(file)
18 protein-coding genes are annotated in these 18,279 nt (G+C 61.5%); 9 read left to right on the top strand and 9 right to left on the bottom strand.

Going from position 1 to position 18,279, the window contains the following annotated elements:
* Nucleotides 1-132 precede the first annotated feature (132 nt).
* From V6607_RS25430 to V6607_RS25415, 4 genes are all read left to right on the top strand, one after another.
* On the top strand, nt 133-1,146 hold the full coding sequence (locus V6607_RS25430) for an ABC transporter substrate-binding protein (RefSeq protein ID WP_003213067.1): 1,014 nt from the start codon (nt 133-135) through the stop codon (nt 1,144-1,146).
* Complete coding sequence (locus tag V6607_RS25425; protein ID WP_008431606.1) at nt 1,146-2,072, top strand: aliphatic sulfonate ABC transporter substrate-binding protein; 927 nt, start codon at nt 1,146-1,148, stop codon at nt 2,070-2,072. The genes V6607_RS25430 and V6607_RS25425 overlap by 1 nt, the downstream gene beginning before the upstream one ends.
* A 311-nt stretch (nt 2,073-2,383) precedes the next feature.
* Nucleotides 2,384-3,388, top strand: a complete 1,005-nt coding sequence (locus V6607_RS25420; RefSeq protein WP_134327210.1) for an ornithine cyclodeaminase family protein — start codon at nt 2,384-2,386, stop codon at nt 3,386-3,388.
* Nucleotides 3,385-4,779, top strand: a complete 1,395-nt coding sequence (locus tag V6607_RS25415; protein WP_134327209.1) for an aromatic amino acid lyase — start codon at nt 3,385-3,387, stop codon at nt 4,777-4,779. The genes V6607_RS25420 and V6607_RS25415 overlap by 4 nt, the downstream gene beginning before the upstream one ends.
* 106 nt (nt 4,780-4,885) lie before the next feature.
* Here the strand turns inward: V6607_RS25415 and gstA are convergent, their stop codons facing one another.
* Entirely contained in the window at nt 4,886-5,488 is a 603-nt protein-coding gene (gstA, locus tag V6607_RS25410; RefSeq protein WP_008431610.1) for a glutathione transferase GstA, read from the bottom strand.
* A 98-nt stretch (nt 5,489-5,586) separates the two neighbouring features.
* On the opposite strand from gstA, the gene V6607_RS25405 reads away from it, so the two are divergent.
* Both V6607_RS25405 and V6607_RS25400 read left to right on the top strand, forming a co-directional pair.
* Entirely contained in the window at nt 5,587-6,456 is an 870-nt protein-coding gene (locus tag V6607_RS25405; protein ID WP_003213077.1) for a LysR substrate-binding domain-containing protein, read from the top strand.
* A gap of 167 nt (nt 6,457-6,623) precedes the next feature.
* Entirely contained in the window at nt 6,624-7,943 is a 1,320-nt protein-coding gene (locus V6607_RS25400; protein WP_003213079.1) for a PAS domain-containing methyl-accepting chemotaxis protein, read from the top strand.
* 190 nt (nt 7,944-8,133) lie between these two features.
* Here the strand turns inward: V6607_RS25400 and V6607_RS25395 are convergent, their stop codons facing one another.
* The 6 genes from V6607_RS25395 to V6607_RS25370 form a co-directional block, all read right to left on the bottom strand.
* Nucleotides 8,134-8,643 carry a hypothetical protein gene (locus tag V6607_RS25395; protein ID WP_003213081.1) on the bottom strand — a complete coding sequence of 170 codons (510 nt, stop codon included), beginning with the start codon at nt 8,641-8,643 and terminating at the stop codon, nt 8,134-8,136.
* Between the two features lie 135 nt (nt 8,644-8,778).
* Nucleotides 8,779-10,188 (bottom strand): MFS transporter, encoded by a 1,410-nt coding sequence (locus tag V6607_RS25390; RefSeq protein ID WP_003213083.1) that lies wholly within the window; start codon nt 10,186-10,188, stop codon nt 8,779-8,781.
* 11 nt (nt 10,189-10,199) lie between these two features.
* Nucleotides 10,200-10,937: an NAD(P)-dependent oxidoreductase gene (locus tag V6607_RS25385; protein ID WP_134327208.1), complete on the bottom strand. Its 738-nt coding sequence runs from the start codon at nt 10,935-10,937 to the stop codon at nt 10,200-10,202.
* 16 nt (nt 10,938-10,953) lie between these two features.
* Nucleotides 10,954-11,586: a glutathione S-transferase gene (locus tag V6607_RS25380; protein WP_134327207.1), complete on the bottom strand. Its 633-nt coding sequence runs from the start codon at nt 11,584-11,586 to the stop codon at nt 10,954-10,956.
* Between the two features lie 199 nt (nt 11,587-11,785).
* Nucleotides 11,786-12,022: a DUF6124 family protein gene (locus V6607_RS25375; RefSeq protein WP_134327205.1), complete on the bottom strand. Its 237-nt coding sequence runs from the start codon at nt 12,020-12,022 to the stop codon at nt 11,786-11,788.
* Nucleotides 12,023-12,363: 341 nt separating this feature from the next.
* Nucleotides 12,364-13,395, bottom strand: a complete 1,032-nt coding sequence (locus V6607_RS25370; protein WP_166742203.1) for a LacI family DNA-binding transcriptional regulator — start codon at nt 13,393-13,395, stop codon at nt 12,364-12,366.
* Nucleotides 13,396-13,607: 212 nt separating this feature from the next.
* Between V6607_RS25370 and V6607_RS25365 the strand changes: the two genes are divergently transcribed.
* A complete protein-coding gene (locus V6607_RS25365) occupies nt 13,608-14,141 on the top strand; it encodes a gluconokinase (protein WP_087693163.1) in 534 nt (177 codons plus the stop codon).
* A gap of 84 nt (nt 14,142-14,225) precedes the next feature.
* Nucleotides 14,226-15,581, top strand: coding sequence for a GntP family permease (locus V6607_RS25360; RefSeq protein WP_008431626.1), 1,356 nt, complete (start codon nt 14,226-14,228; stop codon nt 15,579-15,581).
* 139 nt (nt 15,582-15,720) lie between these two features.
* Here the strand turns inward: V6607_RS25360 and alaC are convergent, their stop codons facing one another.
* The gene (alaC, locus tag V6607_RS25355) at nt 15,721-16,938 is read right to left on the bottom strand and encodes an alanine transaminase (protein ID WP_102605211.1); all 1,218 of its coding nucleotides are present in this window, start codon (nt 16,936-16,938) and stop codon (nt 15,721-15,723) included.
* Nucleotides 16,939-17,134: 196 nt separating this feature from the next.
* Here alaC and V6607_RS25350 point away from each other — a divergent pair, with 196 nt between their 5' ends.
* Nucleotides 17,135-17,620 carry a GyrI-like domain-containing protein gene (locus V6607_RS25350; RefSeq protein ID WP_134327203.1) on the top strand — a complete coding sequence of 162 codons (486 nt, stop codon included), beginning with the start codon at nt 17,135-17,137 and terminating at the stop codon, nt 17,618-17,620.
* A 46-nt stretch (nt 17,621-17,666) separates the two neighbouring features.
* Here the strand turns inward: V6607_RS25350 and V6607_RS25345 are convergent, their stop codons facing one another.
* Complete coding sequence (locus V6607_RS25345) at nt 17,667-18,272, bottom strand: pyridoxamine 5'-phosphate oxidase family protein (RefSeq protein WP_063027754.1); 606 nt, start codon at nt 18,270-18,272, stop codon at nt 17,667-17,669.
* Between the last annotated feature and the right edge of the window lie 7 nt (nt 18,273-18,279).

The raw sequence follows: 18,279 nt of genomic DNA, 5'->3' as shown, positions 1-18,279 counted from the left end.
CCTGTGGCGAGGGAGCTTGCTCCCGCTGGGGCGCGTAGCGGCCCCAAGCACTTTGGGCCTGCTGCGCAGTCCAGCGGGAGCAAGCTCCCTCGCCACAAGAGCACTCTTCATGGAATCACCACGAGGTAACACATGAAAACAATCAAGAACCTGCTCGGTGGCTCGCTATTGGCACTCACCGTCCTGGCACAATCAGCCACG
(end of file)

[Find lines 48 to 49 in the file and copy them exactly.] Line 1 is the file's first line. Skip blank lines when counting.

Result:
The raw sequence follows: 18,279 nt of genomic DNA, 5'->3' as shown, positions 1-18,279 counted from the left end.
CCTGTGGCGAGGGAGCTTGCTCCCGCTGGGGCGCGTAGCGGCCCCAAGCACTTTGGGCCTGCTGCGCAGTCCAGCGGGAGCAAGCTCCCTCGCCACAAGAGCACTCTTCATGGAATCACCACGAGGTAACACATGAAAACAATCAAGAACCTGCTCGGTGGCTCGCTATTGGCACTCACCGTCCTGGCACAATCAGCCACG